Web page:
When HBO and Max CEO Casey Bloys took the stage at Warner Bros. Discovery headquarters in New York City on Thursday morning to preview the 2024 TV slate for press, he couldn’t not address the elephant in the room.
A day earlier, Rolling Stone had published an article about a wrongful termination lawsuit filed by a former HBO assistant, which revealed that Bloys instructed some employees in 2020 and 2021 to create fake Twitter accounts to troll TV critics who had written unfavorably about programs like Perry Mason and The Nevers.
Though an HBO spokesperson had said the network was “not going to comment on select exchanges between programmers and errant tweets,” Bloys did acknowledge the row on Thursday.
“We’re here to talk about 2024, but I thought I might as well talk about it up front,” he told the gathered journalists. “For those of you who know me, you know I am a programming executive who is very, very passionate about the shows that we decide to do and the people who do them and the people who work on them. I want the shows to be great. I want people to love them. I want you all to love them. It’s very important to me what you think of all the shows.”
Bloys continued: “When you think of that mindset, and think of 2020 and 2021, I am home, working from home, spending an unhealthy amount of time scrolling through Twitter, and I come up with a very, very dumb idea to vent my frustration. Obviously, six tweets over a year and a half is not very effective. But I do apologize to the people who were mentioned in the leaked emails and texts. Obviously, nobody wants to be part of a story they had nothing to do with.”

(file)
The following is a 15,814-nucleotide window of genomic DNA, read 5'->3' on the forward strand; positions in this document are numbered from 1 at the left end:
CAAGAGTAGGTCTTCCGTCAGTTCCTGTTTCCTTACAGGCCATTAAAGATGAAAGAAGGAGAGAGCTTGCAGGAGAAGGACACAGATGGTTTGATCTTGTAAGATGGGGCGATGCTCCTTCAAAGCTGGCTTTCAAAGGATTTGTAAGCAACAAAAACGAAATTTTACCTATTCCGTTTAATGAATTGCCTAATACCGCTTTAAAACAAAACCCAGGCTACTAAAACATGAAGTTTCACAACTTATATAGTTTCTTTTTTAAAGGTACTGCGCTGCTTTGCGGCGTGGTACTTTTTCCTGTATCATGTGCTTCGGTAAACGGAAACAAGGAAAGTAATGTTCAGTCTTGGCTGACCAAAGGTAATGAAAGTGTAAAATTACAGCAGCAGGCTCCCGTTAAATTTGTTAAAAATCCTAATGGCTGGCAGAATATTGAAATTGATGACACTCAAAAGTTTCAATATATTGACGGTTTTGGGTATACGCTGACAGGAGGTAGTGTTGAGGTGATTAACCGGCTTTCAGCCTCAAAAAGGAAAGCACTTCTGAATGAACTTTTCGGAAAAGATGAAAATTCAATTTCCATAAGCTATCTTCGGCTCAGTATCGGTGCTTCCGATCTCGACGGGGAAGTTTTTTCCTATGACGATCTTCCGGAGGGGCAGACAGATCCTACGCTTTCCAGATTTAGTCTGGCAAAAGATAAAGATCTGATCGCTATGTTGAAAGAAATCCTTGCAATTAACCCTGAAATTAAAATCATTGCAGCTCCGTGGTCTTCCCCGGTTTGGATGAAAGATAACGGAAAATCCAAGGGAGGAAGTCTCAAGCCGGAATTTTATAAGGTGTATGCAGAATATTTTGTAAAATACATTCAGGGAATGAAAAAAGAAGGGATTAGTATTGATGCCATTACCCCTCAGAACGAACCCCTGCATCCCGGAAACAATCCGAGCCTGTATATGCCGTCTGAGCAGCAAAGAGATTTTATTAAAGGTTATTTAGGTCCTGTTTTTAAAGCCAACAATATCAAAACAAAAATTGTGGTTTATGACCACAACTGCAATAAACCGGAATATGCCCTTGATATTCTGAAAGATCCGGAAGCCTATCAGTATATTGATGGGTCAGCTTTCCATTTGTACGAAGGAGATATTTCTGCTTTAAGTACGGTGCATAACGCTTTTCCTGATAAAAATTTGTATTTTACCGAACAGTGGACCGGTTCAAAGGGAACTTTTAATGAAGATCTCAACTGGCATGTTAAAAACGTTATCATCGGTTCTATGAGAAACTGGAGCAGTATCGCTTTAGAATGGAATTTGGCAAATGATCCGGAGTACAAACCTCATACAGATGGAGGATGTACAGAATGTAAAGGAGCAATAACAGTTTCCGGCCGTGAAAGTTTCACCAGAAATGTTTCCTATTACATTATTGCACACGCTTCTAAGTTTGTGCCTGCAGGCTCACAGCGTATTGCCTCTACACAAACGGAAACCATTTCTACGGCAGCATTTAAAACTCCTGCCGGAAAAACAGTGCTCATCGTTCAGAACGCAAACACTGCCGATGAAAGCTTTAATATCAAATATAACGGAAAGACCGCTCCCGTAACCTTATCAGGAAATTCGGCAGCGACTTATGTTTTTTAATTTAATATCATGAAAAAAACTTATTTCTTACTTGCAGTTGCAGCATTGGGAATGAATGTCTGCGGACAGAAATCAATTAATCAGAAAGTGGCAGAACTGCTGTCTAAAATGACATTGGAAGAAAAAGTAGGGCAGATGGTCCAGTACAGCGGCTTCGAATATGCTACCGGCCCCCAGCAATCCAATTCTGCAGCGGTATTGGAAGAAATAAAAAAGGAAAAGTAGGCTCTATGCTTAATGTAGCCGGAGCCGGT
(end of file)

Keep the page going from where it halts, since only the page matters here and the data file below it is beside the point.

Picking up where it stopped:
Critics mentioned in the texts who were targeted by fake Twitter accounts included Vulture’s Kathryn VanArendonk, Rolling Stone‘s Alan Sepinwall, and the New York Times‘ James Poniewozik. One of the phony accounts, billed as mom and herbalist from Texas named Kelly Shepherd, called out Sepinwall for being “predictably safe” in his opinions about The Nevers and labeled Poniewozik a middle-aged white man “s—ting on a show about women” in response to his critiques of the same show. The messages are no longer available on the social media platform, which is now known as X.
“As many of you know, I have progressed over the past couple of years to using DMs,” Bloys added. “Now when I take issue with something in a review or take issue with something I see, I DM many of you, and many of you are gracious enough to engage with me in a back and forth. And I think that is probably a much healthier way to go about this.”